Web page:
In line with TUI's ambition to reopen its own properties in Mexico this summer, the tourism board's plan will be a big hit with tourists and local economies alike.
The Mexican tourist hotspot Los Cabos will begin reopening in June, the local tourism board said on Wednesday, part of a plan for bringing the beach resort, located at the southern tip of Mexico’s Baja California Peninsula, back to life after the coronavirus crisis forced a shutdown of the Mexican economy.
About 40 percent of hotels will open on June 1 under strict hygiene measures, while the remainder will gear up to open by year’s end, the director of the Los Cabos Tourism Board, Rodrigo Esponda, said in an interview.
Also in June, airlines will begin adding more flight routes from the U.S. By the fall, weddings that had been planned for the spring will be able to take place.
Mexican President Andres Manuel Lopez Obrador on Wednesday announced a plan to loosen coronavirus restrictions and revive certain sectors, including the automotive industry, as early as May 18. He had previously said tourism would be among other sectors allowed to reboot beginning in June.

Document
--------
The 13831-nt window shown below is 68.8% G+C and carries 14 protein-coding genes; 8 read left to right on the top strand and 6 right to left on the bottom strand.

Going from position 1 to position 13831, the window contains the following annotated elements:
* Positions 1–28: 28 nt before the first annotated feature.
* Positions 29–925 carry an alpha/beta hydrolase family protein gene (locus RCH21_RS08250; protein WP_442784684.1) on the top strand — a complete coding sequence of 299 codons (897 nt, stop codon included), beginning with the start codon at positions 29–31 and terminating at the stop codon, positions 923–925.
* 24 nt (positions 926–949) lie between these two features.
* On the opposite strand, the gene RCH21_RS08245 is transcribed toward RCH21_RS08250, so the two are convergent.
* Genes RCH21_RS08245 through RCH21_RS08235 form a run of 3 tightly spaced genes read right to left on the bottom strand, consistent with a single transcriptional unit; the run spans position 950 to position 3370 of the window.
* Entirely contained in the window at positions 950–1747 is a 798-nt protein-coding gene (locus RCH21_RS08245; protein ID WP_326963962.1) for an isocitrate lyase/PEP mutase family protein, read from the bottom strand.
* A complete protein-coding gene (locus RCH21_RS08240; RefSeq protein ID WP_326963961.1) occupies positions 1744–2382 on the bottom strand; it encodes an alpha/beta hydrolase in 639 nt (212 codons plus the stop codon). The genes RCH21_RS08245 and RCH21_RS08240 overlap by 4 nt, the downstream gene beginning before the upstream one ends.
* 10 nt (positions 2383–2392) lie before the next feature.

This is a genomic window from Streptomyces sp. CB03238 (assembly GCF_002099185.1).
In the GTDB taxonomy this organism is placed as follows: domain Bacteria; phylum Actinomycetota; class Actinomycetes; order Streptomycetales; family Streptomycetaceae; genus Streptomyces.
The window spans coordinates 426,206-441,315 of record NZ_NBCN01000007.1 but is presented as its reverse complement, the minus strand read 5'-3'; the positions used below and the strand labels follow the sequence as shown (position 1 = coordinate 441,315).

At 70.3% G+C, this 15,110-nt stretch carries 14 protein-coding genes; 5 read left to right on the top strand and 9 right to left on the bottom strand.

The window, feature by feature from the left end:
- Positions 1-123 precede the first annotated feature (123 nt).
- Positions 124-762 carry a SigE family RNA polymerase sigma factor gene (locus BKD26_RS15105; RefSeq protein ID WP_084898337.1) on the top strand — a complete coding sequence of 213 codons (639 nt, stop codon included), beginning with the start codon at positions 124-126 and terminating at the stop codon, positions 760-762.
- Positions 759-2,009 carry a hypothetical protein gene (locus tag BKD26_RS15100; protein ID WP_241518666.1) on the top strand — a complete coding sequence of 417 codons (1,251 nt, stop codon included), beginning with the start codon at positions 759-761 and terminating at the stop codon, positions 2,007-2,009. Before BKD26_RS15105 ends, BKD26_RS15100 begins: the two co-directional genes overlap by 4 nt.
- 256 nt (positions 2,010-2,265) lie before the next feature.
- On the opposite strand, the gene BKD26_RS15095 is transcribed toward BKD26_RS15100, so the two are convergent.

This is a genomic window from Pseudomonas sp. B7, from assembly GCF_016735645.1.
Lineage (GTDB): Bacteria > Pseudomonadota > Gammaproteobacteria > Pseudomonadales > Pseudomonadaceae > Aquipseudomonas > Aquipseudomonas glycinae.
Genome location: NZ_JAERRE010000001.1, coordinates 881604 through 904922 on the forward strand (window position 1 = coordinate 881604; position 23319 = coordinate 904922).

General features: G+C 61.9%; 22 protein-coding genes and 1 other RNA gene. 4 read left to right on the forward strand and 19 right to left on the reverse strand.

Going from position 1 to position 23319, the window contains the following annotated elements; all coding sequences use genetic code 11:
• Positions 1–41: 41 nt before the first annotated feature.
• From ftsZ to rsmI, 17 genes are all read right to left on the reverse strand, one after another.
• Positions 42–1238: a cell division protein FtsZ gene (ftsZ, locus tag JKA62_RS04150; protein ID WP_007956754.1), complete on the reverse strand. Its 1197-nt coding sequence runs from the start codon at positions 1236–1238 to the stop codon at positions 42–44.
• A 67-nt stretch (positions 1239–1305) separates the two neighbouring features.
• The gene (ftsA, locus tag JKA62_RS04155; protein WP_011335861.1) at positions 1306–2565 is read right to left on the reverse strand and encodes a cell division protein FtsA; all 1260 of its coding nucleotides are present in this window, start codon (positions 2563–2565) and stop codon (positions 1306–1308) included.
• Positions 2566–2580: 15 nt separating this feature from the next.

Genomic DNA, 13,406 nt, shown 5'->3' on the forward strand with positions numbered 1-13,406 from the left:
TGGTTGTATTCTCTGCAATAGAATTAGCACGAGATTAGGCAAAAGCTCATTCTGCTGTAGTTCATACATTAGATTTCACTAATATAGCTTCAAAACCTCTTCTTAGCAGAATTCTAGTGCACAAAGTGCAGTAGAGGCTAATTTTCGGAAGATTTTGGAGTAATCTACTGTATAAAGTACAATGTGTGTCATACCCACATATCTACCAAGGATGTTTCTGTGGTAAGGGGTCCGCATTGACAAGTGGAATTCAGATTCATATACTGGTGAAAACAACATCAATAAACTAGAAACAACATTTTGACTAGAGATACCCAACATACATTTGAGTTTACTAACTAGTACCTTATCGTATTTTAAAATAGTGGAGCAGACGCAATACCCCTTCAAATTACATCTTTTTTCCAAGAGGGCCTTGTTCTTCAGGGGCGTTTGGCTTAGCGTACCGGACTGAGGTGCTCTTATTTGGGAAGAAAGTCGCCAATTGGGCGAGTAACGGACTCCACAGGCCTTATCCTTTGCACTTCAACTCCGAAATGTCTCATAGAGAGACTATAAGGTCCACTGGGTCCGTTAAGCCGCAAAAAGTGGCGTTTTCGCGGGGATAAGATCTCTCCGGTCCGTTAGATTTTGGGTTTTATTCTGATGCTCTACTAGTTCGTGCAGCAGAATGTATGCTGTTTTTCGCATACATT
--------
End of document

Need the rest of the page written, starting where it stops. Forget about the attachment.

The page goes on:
The Los Cabos Tourism Board said in a statement that Los Cabos expects to restore 60 percent of its air connectivity and 80 percent of bookings by the first quarter of 2021, marking the final piece of a five-phase reopening plan.
Esponda said he expects sales to fall 40 percent this year compared with 2019, after Los Cabos shut down at the start of April.
“The objective is for the inventory of hotels and activities to be gradually added back so that as more tourists arrive we would be reopening,” Esponda said. “By the year’s end we should have all (hotels) reopened.”
Returning visitors will notice some changes, including health screenings at airports and cruise ship docks. Authorities will encourage visitors to keep a distance from one another and instruct workers in cleaning protocol and how to monitor for possible cases of the virus.
Esponda said 80 percent of the 3.2 million visitors to Los Cabos, located where the Pacific Ocean and the Sea of Cortez converge, every year come from abroad, mostly the United States, drawn by luxury resorts and timeshare properties.
Although public health worries scared off many tourists in the key spring break season, some college students still flocked to Los Cabos in March. From a group of more than 200 students that visited from the University of Texas at Austin, 49 people tested positive for the coronavirus upon their return to the U.S.
(Reporting by Sharay Angulo; Writing by Daina Beth Solomon; Editing by Leslie Adler)
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Photo credit: Los Cabos expects to restore 60 percent of its air connectivity and 80 percent of bookings by the first quarter of 2021. Rob / Adobe